Aedin McAdams recently finished her degree in zoology, and first heard about Trinity Access and the Foundation Course in secondary school. She followed her sister into the course. “It helped me bridge the gap from school to college and helped me get into my dream course,” she explains. “Taking part in Trinity Access has opened up so many doors, given me the confidence in public speaking, allowing me to meet new people, and reaching for goals I didn’t even know I had. The Foundation Course was the best year of my life. It completely changed my life in all the best ways, and it’s a story I’ll continue to tell to hopefully inspire other students to go to college and achieve their dreams.”
Kenny Olaniyi, a final year law and business student, completed the Foundation Course in 13/14 after graduating from Balbriggan Community College, a Trinity Access-linked school. “I did not get enough points for my number one choice in the CAO, but I had applied and interviewed for the course so I was very happy when I was offered a place and grasped it with both hands!” he explained. “On the course I took modules in the social science stream as well career guidance that helped inform me on the course I wanted to do in Trinity. I also took study skills and academic writing modules that helped with the transition into first year. Overall, it was a fantastic year for me where I got taught by amazing lecturers and made some really close friends.”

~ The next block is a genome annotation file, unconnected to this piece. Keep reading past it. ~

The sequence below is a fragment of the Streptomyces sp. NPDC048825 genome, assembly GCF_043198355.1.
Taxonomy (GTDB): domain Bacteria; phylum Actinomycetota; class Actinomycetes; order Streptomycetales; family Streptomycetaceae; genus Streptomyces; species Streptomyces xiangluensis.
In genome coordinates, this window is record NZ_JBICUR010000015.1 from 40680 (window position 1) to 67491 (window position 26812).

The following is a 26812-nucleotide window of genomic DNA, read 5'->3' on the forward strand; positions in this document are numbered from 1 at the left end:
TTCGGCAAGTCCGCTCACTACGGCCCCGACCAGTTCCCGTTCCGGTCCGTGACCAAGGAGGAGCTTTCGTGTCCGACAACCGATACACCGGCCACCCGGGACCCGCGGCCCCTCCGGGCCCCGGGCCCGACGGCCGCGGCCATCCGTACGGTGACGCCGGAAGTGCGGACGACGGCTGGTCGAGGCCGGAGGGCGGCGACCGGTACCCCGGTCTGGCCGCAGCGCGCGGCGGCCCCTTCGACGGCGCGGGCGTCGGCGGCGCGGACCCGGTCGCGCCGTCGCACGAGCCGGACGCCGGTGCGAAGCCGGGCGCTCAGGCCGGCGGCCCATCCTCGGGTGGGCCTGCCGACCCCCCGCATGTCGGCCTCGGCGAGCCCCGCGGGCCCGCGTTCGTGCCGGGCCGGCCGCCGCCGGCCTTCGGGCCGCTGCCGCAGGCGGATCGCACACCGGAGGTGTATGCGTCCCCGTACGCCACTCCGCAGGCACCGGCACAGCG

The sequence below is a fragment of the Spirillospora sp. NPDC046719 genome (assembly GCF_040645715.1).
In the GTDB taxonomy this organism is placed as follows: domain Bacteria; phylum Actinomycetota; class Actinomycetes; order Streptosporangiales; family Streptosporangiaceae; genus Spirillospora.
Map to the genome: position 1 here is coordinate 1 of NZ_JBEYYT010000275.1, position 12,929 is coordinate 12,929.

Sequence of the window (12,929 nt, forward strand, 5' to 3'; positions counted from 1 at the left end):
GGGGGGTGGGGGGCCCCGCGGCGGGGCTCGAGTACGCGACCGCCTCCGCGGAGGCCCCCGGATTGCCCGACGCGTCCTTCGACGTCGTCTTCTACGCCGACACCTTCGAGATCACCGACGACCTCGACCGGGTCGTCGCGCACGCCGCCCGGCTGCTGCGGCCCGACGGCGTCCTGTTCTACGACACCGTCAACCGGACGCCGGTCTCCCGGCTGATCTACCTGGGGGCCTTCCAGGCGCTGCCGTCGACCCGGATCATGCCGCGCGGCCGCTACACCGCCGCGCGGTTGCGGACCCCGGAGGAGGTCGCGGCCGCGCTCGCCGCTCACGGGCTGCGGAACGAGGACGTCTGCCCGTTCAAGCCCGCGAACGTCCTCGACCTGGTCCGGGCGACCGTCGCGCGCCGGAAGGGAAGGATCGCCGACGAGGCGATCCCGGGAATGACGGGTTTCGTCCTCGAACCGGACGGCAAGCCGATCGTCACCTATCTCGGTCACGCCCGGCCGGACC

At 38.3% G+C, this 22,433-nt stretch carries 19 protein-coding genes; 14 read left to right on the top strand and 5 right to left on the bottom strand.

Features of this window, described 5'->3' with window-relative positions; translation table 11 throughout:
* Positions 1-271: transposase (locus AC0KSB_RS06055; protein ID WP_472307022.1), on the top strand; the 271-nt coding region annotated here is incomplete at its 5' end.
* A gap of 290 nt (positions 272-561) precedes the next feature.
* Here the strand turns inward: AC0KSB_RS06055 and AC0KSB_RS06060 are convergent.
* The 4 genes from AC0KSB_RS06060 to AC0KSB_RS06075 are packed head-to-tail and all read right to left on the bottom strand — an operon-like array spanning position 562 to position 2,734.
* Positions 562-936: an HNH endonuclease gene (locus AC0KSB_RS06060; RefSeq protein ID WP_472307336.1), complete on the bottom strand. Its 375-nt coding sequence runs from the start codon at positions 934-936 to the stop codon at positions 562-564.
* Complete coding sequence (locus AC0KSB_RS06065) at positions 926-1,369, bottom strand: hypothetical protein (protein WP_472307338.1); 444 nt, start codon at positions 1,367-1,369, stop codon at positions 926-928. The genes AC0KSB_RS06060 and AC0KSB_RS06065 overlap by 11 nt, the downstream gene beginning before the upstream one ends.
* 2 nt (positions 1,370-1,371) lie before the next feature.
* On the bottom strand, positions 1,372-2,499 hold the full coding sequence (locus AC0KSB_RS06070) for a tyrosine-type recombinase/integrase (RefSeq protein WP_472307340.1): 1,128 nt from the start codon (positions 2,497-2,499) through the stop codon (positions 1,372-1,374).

About Trinity Access:
The Trinity Access programmes support people from areas with low progression rates to higher education to reach their full educational potential. It offer a range of access programmes for people with the enthusiasm, motivation and ability to succeed at third-level. The team at Trinity Access engage with communities and schools in low progression areas to encourage a positive mindset and support real steps towards going to university. The Foundation Course for young adults was established in 1999 and to date 90% (364 students) of graduates from this course have progressed on to degree courses in Trinity College. The Foundation Course for young adults was established in 1999 and to date 90% (364 students) of graduates from this course have progressed on to degree courses in Trinity College Dublin.